.
    “That the things we consider good qualities in men….being kind, hard-working, assertive, able to discern whether a given situation is the best time to express ones feelings, or whether said situations requires stoic resolve….are ALSO good qualities in women? And that what we are in fact describing….are simply the qualities of a good person?”
    .
    I don’t deny that, but I don’t think many people think of women, as a group, as unkind or lazy.
    .
    “That in our rush to condemn single moms, we forget that a MASSIVE amount of the time, the reason they single is because the men either left or that the women HAD to remove themselves from said men because they were a danger to the women and/or children?”
    .
    I can’t fathom what this would have to do with the delusions of a psychopath. He didn’t have a problem with single moms that I could tell. In any case, I don’t condemn people for things they can’t control. But I do condemn the idea that single motherhood is “just as good” as having a mother and a father. That is simply a lie, and a damaging lie at that.
    .
    “That when it comes to things like “provocative clothing”, men should stop using it as an excuse and turn their eyes away?”
    .
    Thanks for summing up the #1 problem with feminism. No moral standards for women, impossible moral standards for men. It’s childish, spiteful, irrational and utopian. It is almost as insane as the thoughts in Rodger’s head to expect that women ought to be able to sexualize themselves without being thought of as sex objects by men. It is really the most insane thing believed by human beings in modern Western societies today. Elliot Rodgers was not driven to madness by scantly clad women, though; he was driven to madness by envy of other men.
    .
    “And finally, that as YesAllWomen has pointed out, they know not all men or bad, BUT all women have had to learn to fear men?”
    .
    Yes, I deny this. These people do not speak for all women. A woman who is confident, intellectually honest, and well-armed is not afraid of men. There were Soviet female snipers and soldiers who I am fairly certain never feared any man. All of this fear is a product of a culture of dependence and narcissism. The dependence teaches them to fear life, and the narcissism teaches them to hate anyone or anything perceived to stand in their way. The psychosis affecting radical feminists and their man-boobed allies isn’t that different than the psychosis Elliot Rodger suffered. The pathological narcissism and crippling dependence are present in both cases.
    .
    “I should point out I DONT mean all nerds….I myself consider myself a nerd. BUT as a cultural problem…I don’t deny that among my fellow nerds there can be a strong element of self-entitlement…”
    .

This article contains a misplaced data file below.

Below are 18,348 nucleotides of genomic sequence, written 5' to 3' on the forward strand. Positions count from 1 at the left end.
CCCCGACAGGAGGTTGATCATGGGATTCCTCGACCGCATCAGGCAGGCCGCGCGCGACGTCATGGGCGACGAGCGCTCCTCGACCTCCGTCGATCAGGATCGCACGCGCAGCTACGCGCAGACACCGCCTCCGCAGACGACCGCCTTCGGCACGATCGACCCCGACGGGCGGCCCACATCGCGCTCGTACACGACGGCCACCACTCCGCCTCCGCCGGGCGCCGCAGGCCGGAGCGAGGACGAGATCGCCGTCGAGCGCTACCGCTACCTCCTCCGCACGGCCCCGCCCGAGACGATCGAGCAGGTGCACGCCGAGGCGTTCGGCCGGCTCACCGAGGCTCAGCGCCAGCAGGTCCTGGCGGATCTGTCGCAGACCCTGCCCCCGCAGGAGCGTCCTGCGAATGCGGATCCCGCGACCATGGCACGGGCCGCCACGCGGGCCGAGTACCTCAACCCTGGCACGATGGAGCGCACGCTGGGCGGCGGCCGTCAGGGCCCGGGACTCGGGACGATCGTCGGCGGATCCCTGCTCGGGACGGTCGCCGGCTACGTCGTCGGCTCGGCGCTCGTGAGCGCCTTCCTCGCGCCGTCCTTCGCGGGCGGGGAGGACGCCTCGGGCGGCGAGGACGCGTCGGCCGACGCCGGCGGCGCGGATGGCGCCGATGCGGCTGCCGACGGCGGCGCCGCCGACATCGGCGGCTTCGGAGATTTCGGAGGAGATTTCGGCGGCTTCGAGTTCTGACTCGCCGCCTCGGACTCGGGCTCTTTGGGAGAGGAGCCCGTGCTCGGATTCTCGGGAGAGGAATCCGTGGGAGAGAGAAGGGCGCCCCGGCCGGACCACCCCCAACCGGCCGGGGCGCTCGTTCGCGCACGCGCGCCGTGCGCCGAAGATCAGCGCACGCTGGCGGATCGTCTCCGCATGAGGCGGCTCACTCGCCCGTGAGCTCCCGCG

I don’t deny it either. A lot of weak men do feel entitled. And it is a problem. But it isn’t the product of a patriarchal conspiracy against women. It isn’t a result of “rape culture.” And it rarely culminates in anything harmful. For every Rodger there are a thousand weak nerds who never commit any violence and whose worst offense is to occasionally make a woman feel uncomfortable. This is not some massive, evil, horrible tyranny that needs to be smashed out. It’s something that our spoiled, whiny, cry-baby culture needs to get over.

  7. -That we can get so wrapped up in telling women what they should have done differently, we let men off the hook in various ways, rather than justly saying “YOU HURT HER? WE ARE THROWING THE BOOK AT YOU!!!!!!”?

    Don’t know where you came by this fancy. See Glenn Sacks on the operations of the modern DV industry and the role of the police in making the machine go.

  8. Bonchamps:

    Regarding your various points, I say:

    1. In the United States, I have seen and experienced those residuals of the cult of virginity….well, not being a lady, I suppose experienced is not the right word. But I have witnessed in various forms the leftovers of the idea that unmarried women without virginity are regarded as dirty. Is it as bad as in other parts of the world? Of course not! But it is still there. Will we literally eradicate it completely? No. But addressing it consciously and verbally can be used to reduce it. We do that with racism, and American attitudes about that have changed at lot in the past 60 years, even if racism does remain.

    2. Take “its biology/human nature and there is nothing you can do” to the extreme, and all forms of trying to educate people to be good are pointless. Perfection may be impossible, but you have to try and do as best as you can. And given while our Church did many wonderful things for women back in the day, one cannot deny the MASSIVE amount of sexism displayed by many of our great Church Fathers and others….We could have done better, could have been more forceful in our homilies, and should do better now.

    3. The other points I brought up were not all related to Rodger per se, but were also a response to what you and others have said about feminism overreacting in general.

    4. Even so, Steve was still an unbelievable jerk. He should have taken no as a no and respected it. The idea that “no means yes” or can be turned into a yes…that is a justification used by rapists. Plus, his harassment was repeated….If he and Laura worked for me, and I found out Steve kept going after Laura even when she said no, I would fire him and call the cops.